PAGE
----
The spirit of Poland’s Dyngus is captured in this description from the Poznan region during 1800s:
Poland’s Dyngus, or Smigus, Day is said to hark back to the baptism of the founder of Polish Christianity, Prince Mieszko I (c. 935 – 992), and his entire court, on Easter Monday, 966. Dyngus is an ancient celebration which is still observed both in country villages and the big cities, with singing, pranks, visiting friends’ houses, and the custom of dousing.
The custom of pouring water is an ancient spring rite of cleansing, purification, and fertility – at this time of year there are drenching customs enacted in Sri Lanka and Thailand during their respective New Year celebrations. In a Spring custom of pagan (pre-Christian Slavic) times, the Poles ‘confronted’ (dingen) Nature with their pouring of water and switching with pussy willows to purify themselves for the year ahead. The alternative name for the day comes from smiganie, meaning ‘switching’.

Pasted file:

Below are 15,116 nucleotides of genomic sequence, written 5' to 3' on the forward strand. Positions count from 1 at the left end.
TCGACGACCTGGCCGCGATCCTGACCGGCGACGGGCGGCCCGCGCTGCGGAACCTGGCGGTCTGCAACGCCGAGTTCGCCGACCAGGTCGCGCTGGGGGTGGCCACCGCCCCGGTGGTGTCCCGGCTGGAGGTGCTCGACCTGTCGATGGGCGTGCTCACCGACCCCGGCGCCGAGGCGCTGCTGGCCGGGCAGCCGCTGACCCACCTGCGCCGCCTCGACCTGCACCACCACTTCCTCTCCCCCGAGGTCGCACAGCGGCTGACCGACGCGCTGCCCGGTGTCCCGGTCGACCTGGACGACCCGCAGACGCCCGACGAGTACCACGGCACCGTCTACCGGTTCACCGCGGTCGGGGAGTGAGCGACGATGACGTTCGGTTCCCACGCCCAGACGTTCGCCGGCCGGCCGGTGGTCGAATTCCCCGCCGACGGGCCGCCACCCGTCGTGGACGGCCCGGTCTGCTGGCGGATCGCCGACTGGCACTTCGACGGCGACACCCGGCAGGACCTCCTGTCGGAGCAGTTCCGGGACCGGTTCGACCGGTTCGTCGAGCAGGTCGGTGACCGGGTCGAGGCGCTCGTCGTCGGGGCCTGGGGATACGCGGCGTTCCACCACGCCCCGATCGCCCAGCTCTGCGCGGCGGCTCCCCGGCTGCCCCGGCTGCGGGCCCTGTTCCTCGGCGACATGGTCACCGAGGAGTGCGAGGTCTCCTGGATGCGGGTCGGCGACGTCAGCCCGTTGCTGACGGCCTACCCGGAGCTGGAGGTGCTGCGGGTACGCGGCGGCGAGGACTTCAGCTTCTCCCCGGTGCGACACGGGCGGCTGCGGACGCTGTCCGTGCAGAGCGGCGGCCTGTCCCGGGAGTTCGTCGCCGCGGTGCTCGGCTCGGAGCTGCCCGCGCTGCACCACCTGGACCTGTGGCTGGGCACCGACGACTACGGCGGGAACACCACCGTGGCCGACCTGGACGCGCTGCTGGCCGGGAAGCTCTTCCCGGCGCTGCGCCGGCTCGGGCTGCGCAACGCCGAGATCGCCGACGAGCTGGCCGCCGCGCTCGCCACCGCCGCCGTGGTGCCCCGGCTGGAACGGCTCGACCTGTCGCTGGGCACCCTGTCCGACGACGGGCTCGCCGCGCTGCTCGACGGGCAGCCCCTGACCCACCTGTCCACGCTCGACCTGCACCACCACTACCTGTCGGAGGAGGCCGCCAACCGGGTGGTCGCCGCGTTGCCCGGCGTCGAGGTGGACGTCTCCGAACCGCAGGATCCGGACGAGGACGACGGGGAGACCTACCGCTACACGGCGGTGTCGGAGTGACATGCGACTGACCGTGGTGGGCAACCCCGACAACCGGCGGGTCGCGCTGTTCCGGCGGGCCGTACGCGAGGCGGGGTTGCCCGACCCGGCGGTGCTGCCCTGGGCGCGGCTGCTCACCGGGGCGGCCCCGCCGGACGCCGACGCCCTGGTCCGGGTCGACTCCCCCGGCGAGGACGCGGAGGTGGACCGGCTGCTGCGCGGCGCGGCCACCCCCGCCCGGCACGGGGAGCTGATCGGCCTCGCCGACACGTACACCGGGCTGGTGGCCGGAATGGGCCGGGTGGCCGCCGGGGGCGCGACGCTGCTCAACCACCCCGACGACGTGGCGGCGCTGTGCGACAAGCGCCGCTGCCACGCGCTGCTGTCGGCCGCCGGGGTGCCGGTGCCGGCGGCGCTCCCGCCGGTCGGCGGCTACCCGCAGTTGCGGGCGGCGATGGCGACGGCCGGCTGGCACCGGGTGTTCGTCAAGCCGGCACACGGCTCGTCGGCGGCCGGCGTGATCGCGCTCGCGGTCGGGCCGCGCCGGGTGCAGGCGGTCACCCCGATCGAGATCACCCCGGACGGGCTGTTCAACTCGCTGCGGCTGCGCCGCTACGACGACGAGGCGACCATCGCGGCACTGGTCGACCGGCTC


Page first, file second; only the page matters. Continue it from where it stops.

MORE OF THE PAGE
(Boys, don’t do this at home.) On Easter Monday, at around 5 am, the men creep through a neighbour’s window or chimney, often with the collusion of the male family head, into the rooms where the sleeping womenfolk are abruptly awakened by being doused with water. The girls, naturally enough, reciprocate in kind. In cities, where people are refined and perhaps girls more aware, this custom tends to be practised by the use of a sprinkle of water or cologne.
In the first recorded Polish writing on Dyngus Day; a medieval Polish historian wrote of what he termed the Oblewania.
Barely had the day dawned on Easter Monday when I woke the boys and gathered some water to start throwing it on the girls. Up with the Piwezyny! (eiderdown)! There was screaming, shouting, and confusion. The girls are shrieking and hollering, but in their hearts they are glad because they know that she who isn’t gotten wet will not be married that year. And the more they are annoyed, the more we dump water on them calling, Dyngus – Smigus! Then we had to change our clothes because there wasn’t a dry thread on the girls and we boys were not better off.
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